WASHINGTON – The U.S. Supreme Court on Monday handed a victory to President Donald Trump by allowing his latest travel ban targeting people from six Muslim-majority countries to go into full effect even as legal challenges continue in lower courts.
The court, with two of the nine justices dissenting, granted his administration’s request to lift two injunctions imposed by lower courts that had partially blocked the ban, which is the third version of a contentious policy that Trump first sought to implement a week after taking office in January.
U.S. high court decision means that the ban will go fully into effect for people from six Muslim-majority countries: Iran, Libya, Syria, Yemen, Somalia and Chad
The high court’s action means that the ban will now go fully into effect for people seeking to enter the United States from Iran, Libya, Syria, Yemen, Somalia and Chad. Lower courts had previously limited the scope of the ban to people without certain family or other connections to the United States.
Trump’s ban also covers people from North Korea and certain government officials from Venezuela, but lower courts had already allowed those provisions to go into effect.
The nine-member high court said in two similar one-page orders on Monday that lower court rulings that partly blocked the latest ban should be put on hold while appeals courts in San Francisco and Richmond, Virginia weigh the cases. Both courts are due to hear arguments in those cases this week.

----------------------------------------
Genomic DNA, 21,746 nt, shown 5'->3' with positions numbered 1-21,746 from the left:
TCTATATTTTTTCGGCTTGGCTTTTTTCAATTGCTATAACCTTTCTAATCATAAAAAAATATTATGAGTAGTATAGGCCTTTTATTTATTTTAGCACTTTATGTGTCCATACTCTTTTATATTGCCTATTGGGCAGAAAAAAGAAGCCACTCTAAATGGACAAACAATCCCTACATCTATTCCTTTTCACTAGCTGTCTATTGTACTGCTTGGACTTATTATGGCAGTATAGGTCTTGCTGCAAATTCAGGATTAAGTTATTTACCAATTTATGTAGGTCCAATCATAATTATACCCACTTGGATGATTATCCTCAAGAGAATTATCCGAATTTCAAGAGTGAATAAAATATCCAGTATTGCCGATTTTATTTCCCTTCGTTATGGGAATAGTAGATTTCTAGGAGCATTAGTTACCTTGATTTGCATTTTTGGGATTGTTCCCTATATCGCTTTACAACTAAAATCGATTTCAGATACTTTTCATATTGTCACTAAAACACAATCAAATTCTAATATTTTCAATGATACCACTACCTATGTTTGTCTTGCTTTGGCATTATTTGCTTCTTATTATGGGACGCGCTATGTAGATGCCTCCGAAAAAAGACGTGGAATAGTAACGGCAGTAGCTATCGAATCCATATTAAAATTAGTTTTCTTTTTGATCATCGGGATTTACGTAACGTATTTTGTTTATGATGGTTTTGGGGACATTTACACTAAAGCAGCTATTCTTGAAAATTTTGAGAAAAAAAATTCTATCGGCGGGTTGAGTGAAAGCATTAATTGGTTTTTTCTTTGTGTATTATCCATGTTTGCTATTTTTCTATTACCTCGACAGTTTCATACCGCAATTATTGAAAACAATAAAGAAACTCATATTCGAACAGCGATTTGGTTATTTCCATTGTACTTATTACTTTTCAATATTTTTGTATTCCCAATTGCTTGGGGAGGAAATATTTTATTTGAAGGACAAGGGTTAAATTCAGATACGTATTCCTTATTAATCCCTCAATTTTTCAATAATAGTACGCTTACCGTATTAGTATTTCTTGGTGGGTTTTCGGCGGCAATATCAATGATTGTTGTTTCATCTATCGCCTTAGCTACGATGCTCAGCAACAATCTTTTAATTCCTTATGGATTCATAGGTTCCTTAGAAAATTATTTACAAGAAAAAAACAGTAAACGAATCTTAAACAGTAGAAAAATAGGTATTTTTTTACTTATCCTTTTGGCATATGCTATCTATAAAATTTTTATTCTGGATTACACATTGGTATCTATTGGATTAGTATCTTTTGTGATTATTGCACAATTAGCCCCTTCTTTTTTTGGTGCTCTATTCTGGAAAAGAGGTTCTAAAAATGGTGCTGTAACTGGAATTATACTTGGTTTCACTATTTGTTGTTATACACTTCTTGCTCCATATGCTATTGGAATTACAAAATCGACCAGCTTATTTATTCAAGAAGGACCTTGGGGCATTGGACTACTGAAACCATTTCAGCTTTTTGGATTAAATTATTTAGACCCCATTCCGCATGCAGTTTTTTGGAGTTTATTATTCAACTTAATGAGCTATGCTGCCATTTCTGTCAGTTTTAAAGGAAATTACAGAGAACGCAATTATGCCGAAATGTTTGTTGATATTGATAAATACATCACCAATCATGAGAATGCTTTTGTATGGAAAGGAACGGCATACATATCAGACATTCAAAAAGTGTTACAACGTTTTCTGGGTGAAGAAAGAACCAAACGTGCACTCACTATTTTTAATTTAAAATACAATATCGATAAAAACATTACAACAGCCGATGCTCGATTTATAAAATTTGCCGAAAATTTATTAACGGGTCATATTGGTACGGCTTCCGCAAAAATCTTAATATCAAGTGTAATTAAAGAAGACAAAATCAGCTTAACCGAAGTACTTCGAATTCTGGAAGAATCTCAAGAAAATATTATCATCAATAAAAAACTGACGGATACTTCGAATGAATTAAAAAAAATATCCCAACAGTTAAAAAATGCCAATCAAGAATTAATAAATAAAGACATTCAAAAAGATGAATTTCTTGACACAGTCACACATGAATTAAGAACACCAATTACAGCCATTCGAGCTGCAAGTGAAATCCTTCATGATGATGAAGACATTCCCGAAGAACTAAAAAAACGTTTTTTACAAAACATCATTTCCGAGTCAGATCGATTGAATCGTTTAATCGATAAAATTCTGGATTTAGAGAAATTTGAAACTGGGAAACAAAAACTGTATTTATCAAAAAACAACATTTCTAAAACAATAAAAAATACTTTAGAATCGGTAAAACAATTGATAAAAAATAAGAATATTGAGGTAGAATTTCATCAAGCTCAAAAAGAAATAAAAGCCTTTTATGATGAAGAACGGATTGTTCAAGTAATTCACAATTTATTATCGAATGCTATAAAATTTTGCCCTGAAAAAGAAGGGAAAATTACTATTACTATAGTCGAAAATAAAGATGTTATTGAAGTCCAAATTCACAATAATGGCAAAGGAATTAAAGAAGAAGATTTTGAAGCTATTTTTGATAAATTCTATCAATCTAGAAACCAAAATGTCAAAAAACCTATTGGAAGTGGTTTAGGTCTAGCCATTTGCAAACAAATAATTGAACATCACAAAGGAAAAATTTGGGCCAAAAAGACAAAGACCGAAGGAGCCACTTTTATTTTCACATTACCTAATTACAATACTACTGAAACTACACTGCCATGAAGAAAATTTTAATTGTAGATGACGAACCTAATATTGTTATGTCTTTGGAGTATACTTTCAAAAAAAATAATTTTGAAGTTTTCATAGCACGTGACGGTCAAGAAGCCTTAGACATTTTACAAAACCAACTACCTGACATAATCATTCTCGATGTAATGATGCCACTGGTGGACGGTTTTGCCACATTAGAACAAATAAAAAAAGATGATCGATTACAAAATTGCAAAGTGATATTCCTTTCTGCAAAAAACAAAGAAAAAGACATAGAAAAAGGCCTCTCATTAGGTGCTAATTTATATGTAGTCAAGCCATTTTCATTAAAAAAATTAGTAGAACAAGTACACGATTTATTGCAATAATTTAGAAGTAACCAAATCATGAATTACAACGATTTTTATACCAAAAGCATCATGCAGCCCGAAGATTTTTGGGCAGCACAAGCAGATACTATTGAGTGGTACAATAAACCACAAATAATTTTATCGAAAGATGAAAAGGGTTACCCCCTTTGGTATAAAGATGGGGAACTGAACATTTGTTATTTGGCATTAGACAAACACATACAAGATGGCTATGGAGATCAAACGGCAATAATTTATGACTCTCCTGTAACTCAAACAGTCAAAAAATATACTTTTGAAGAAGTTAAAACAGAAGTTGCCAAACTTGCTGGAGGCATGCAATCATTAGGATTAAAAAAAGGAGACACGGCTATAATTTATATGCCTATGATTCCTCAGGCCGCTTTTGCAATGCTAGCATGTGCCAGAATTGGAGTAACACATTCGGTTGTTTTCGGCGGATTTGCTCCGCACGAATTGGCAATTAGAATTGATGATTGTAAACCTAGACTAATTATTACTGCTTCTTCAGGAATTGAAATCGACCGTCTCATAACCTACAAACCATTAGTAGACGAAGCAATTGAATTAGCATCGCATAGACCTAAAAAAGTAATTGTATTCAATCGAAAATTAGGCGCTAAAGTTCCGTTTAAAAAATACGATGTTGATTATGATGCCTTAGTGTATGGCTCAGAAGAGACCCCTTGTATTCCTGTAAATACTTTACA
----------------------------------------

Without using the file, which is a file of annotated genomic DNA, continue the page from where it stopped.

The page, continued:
Two of court’s liberal justices, Ruth Bader Ginsburg and Sonia Sotomayor, said they would have denied the administration’s request.
The ban was challenged in separate lawsuits by the state of Hawaii and the American Civil Liberties Union. Both sets of challengers said the latest ban, like the earlier ones, discriminates against Muslims in violation of the U.S. Constitution and is not permissible under immigration laws.
Trump issued his first travel ban targeting several Muslim-majority countries in January, then issued a revised one in March after the first was blocked by federal courts. The second one expired in September after a long court fight and was replaced with the present version.